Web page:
https://www.smh.com.au/politics/federal/we-all-play-language-games-but-the-boundaries-are-getting-dangerously-blurred-20180817-p4zy2y.html

and one on ‘Science and storytelling’ in the Guardian:

https://www.theguardian.com/commentisfree/2018/jul/20/our-job-as-scientists-is-to-find-the-truth-but-we-must-also-be-storytellers

In addition, a study led by Nick, published on 23 May 2018 in the journal Royal Society Open Science (http://doi.org/10.1098/rsos.180391), attracted worldwide media attention, with reports on the study appearing in major outlets including the New York Times, the Times, the NRC Handelsblad, and Nature Research Highlights. The study shows that in informal interaction in home and village style settings, people are highly cooperative, complying with requests most of the time, but seldom receiving a ‘thank you’. On average across languages, one out of 20 times someone complies with a request or command, the recipient of help will express gratitude. This finding helps to explain why many languages have no word for ‘thank you’ (See http://recruitments.nickenfield.org/gratitude-study/).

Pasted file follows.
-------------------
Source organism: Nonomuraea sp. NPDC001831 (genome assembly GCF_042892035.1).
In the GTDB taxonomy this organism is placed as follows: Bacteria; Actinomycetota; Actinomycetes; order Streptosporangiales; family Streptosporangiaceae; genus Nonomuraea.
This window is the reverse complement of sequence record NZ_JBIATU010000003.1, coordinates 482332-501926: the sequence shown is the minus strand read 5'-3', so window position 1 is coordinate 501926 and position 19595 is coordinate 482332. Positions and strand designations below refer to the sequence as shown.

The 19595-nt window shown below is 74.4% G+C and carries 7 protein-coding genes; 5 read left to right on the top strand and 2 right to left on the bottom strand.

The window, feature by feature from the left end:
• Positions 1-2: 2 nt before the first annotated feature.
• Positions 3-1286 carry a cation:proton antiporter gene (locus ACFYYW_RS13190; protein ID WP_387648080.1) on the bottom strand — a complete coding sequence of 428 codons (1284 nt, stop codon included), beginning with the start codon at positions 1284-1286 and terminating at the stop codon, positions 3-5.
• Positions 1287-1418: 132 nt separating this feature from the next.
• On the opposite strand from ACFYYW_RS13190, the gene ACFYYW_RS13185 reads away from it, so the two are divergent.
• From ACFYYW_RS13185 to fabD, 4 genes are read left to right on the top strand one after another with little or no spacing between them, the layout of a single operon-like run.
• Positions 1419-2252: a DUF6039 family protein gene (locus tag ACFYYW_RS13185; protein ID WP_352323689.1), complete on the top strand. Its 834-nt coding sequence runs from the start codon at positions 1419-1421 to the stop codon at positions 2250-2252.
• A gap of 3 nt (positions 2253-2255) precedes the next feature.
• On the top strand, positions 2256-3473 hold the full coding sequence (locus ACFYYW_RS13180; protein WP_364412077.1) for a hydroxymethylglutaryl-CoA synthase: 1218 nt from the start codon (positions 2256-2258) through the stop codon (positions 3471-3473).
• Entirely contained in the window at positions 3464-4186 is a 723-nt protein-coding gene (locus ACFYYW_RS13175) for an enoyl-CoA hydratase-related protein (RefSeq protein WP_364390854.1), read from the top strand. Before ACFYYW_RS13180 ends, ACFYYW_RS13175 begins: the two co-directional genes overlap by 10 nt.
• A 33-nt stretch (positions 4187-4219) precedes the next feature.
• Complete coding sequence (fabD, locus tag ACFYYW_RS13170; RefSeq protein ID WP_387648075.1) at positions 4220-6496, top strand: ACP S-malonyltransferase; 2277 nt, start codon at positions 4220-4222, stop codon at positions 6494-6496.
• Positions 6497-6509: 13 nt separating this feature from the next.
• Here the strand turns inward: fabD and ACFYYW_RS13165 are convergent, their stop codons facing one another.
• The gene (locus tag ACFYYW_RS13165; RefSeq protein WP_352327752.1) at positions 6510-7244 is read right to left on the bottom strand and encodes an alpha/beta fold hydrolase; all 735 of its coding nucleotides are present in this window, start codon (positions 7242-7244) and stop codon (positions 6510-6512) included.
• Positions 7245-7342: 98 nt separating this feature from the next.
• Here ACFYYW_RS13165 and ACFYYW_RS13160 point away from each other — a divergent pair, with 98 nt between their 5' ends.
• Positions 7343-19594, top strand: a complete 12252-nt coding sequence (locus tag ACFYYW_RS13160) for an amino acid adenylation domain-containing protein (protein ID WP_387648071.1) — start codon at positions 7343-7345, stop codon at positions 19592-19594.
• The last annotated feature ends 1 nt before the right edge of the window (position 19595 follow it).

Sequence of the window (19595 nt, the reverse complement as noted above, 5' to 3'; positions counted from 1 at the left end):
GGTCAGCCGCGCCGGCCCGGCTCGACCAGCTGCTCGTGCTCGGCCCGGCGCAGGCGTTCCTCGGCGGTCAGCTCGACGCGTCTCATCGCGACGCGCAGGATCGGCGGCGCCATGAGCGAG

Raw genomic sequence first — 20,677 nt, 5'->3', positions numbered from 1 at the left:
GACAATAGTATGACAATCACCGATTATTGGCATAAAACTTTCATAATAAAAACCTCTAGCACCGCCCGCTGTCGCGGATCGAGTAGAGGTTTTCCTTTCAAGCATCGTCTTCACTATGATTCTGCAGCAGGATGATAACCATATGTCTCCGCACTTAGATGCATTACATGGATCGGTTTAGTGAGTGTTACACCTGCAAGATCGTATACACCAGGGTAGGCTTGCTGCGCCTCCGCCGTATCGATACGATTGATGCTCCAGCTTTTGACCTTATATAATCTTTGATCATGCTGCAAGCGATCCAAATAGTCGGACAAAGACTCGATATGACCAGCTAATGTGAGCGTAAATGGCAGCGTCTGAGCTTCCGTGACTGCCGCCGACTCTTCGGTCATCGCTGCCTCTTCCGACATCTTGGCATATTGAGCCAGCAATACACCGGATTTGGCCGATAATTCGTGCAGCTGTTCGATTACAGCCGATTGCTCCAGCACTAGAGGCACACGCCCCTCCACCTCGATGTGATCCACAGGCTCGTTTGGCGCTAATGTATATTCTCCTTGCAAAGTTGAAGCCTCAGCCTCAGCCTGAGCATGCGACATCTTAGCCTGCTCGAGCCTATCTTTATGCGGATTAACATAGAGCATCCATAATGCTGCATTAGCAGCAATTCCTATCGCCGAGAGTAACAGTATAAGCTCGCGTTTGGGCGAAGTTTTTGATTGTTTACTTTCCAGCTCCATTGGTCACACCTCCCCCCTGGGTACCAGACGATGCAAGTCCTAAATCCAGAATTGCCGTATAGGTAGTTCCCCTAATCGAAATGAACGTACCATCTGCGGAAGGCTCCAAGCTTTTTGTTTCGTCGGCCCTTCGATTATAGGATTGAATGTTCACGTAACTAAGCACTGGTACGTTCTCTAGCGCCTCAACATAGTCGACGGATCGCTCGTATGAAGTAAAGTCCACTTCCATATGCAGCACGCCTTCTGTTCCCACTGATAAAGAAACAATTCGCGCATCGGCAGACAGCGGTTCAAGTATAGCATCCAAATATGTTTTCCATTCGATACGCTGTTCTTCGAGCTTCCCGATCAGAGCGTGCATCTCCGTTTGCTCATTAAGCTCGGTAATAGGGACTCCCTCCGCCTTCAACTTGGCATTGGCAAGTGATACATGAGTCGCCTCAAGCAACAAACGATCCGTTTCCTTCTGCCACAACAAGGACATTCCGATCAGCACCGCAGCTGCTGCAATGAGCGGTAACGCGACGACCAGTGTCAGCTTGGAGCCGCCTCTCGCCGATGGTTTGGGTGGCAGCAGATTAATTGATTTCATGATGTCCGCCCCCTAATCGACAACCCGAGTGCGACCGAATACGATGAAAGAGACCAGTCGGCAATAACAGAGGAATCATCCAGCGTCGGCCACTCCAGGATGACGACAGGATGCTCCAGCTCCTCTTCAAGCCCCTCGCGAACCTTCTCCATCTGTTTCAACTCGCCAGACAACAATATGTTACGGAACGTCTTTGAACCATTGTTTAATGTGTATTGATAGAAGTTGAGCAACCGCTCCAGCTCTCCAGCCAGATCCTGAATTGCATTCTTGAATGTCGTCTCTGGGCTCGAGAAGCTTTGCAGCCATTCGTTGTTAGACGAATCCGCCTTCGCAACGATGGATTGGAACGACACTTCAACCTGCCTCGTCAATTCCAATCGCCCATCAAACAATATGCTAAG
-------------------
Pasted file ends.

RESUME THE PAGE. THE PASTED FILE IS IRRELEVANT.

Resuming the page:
HDR completions

Lydia Dutcher completed her Phd on “Interaction and collaboration across proficiency levels in the English language classroom”. The thesis is archived here: http://hdl.handle.net/2123/18394

Selected Publications

Hyslop, G. (2018). On Mirativity and Egophoricity in Kurtöp. In eds. E. Norcliffe, L. San Roque, and S. Floyd Egophoricity, 109-138. Amsterdam: John Benjamins.

Hyslop, G. (2018). Evidentiality in Bodic languages. In ed. Alexandra Aikhenvald The Oxford handbook of evidentiality, 595-609. Oxford: OUP.

Other news

The website Kaleidographic.org is now up-and-running. Kaleidographic is a dynamic and interactive visualisation tool that can show relations between multiple variables in a dataset. Linguists can build their own (free) Kaleidographic visualisations via the website. Instructional videos will be added soon. The visualisation tool was developed by Helen Caple (UNSW) and Monika Bednarek (USyd), in collaboration with Laurence Anthony (Waseda University, Japan).

Monika Bednarek

 

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News from Griffith University

Linguistics at Griffith should start by apologising for being very bad at Newsletter updates. But actually, yes, there is linguistics at Griffith University (Brisbane and Gold Coast). We have a dedicated Bachelor of Languages and Linguistics and a flourishing PhD program.